An case report of gluteal erysipelas

Ibtissam Assenhaji, Hanane Baybay, Kaoutar Laamari, Asmae Rasso, Zakia Douhi, Sara Elloudi, Fatima Zahra Mernissi

Department of Dermatology, CHU Hassan II Fez, Morocco

Corresponding author: Dr. Ibtissam Assenhaji

Submission: 01.10.2019; Acceptance: 12.01.2020

DOI: 10.7241/ourd.20203.17

Cite this article: Assenhaji I, Baybay H, Laamari K, Rasso A, Douhi Z, Elloudi S, Mernissi FZ. An case report of gluteal erysipelas. Our Dermatol Online. 2020;11(3):303-304.

Citation tools: 


Related Content

Copyright information
© Our Dermatology Online 2020. No commercial re-use. See rights and permissions. Published by Our Dermatology Online.

Erysipelas is an acute infection of the upper dermis layer of the skin and the most frequent infection of soft tissues caused by group A β-hemolytic streptococci or Staphylococcus aureus [1]. Gluteal erysipelas is rarely described and not well characterized [2], reported in only 0.6% of all patients with erysipelas [3].

We report a case of a 61-year-old woman with no history of pathology or major surgery. A sudden development of a large area of erythema was observed in the left buttock. After two days, the erythema had spread to the abdomen and to the other buttock.

A general examination finds an apyretic patient in good condition, with a warm erythematous and edematous left buttock and half of the right buttock, and arriving at the left flank (Figs. 1 and 2). The size of the erythematous area was approx. 25–30 cm, and the border of the erythema was slightly elevated and clearly demarcated. Observed was also disseminated intergluteal (Fig. 3), submammary, inguinal, umbilical intertrigo and satellite lymphadenopathy. The rest of the somatic examination was unremarkable.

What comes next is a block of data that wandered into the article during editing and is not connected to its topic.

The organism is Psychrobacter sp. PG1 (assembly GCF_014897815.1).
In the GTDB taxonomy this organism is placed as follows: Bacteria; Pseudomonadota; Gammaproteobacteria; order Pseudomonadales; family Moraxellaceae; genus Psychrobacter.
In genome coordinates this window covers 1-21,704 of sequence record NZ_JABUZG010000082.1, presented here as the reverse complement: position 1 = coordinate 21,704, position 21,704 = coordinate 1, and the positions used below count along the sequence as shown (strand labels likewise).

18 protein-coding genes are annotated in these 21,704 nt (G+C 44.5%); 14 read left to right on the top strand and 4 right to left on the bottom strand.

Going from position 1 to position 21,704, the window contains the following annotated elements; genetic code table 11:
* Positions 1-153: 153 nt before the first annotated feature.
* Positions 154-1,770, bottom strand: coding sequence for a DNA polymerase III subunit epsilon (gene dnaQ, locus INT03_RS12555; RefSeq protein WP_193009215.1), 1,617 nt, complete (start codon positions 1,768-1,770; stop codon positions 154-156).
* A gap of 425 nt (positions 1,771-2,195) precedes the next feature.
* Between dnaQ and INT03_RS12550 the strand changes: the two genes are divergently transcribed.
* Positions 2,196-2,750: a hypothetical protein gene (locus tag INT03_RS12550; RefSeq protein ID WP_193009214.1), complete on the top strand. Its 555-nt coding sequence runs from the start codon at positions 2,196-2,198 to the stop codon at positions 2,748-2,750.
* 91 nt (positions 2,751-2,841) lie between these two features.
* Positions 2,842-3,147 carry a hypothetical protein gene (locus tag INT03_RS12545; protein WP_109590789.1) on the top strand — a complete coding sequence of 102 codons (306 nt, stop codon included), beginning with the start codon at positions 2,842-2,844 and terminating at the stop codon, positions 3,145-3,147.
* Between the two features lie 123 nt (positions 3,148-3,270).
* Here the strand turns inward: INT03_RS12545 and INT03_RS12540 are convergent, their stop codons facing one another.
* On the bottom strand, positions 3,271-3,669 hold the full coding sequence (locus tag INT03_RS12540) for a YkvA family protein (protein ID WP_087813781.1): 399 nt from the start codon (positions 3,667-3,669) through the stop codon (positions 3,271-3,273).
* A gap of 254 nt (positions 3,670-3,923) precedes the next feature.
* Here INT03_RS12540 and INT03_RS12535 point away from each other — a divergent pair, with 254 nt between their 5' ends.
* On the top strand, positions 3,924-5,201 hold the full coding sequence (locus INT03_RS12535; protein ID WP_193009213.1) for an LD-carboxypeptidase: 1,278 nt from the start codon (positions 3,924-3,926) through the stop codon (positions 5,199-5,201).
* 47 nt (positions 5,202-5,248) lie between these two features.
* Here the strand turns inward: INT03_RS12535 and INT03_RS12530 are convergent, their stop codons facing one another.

Figure 1: Warm erythematous and edematous left buttock and half of the right buttock.
Figure 2: Erythematous edema arriving at the left flank.
Figure 3: Intergluteal intertrigo.

We clinically diagnosed these episodes as erysipelas because of the characteristic appearance of the erythema, even if this location, limited to the buttocks, is uncommon.

The patient’s white blood cell count was 9200/mL, and her C-reactive protein concentration was 81 mg/L. The erythema disappeared after 3 days of intravenous curative antibiotic therapy continued by oral antibiotics. The erysipelas was healed with the standardization of the infectious balance.


The examination of the patient was conducted according to the principles of the Declaration of Helsinki.

The authors certify that they have obtained all appropriate patient consent forms, in which the patients have given consent for images and other clinical information to be included in the journal. The patients understand that their names and initials will not be published and due effort will be made to conceal their identity, but that anonymity cannot be guaranteed.


1. Aounallah A, Lahouel I, Belkahla M, Korbi M, Mbazaa A, Saidi W, et al. Erysipelas of the lower limb:Study of 400 cases. Our Dermatol Online. 2017;8(Suppl. 1):15-9.

2. Glatz M, Degen D, French LE, Aberer W, Müllegger RR. Erysipelas of the thigh and the gluteal region:retrospective multicenter analysis of a very rare entity in 39 patients. Dermatology. 2012;225:277-83.

3. Nagase T, Kadono T. Rare recurrent gluteal erysipelas associated with pressure ulcers in elderly patients:A report of two cases. Int J Gerontol. 2017;12:71-3.


Source of Support: Nil,

Conflict of Interest: None declared.

Request permissions
If you wish to reuse any or all of this article please use the e-mail ( to contact with publisher.

Related Content:

Related Articles Search Authors in

Comments are closed.